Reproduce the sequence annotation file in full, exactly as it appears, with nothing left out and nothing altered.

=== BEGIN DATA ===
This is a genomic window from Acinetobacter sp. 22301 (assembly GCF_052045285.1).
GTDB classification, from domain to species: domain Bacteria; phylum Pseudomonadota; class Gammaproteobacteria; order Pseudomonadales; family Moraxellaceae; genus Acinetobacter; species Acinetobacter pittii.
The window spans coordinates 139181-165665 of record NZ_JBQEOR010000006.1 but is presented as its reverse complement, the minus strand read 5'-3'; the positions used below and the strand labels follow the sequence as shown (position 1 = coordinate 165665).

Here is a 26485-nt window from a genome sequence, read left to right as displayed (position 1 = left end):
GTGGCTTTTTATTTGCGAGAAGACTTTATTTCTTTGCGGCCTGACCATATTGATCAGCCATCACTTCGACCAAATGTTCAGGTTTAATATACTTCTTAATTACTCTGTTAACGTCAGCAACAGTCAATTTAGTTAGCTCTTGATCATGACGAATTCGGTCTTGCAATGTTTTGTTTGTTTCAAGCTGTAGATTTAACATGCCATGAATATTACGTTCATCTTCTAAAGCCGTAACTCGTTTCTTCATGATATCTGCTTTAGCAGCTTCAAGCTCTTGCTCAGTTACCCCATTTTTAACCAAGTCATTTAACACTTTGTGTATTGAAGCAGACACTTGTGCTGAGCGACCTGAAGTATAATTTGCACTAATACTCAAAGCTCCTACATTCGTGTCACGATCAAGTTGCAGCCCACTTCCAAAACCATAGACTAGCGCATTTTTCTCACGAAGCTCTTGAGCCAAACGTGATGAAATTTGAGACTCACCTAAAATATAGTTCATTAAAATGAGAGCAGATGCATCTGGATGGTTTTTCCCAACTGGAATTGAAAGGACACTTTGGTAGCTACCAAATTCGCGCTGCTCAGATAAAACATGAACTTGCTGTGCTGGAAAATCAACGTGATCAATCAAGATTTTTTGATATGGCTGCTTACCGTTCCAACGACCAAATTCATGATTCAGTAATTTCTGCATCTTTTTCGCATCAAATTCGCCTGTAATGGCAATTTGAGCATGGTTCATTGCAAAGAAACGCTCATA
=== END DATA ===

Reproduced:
This is a genomic window from Acinetobacter sp. 22301 (assembly GCF_052045285.1).
GTDB classification, from domain to species: domain Bacteria; phylum Pseudomonadota; class Gammaproteobacteria; order Pseudomonadales; family Moraxellaceae; genus Acinetobacter; species Acinetobacter pittii.
The window spans coordinates 139181-165665 of record NZ_JBQEOR010000006.1 but is presented as its reverse complement, the minus strand read 5'-3'; the positions used below and the strand labels follow the sequence as shown (position 1 = coordinate 165665).

Here is a 26485-nt window from a genome sequence, read left to right as displayed (position 1 = left end):
GTGGCTTTTTATTTGCGAGAAGACTTTATTTCTTTGCGGCCTGACCATATTGATCAGCCATCACTTCGACCAAATGTTCAGGTTTAATATACTTCTTAATTACTCTGTTAACGTCAGCAACAGTCAATTTAGTTAGCTCTTGATCATGACGAATTCGGTCTTGCAATGTTTTGTTTGTTTCAAGCTGTAGATTTAACATGCCATGAATATTACGTTCATCTTCTAAAGCCGTAACTCGTTTCTTCATGATATCTGCTTTAGCAGCTTCAAGCTCTTGCTCAGTTACCCCATTTTTAACCAAGTCATTTAACACTTTGTGTATTGAAGCAGACACTTGTGCTGAGCGACCTGAAGTATAATTTGCACTAATACTCAAAGCTCCTACATTCGTGTCACGATCAAGTTGCAGCCCACTTCCAAAACCATAGACTAGCGCATTTTTCTCACGAAGCTCTTGAGCCAAACGTGATGAAATTTGAGACTCACCTAAAATATAGTTCATTAAAATGAGAGCAGATGCATCTGGATGGTTTTTCCCAACTGGAATTGAAAGGACACTTTGGTAGCTACCAAATTCGCGCTGCTCAGATAAAACATGAACTTGCTGTGCTGGAAAATCAACGTGATCAATCAAGATTTTTTGATATGGCTGCTTACCGTTCCAACGACCAAATTCATGATTCAGTAATTTCTGCATCTTTTTCGCATCAAATTCGCCTGTAATGGCAATTTGAGCATGGTTCATTGCAAAGAAACGCTCATA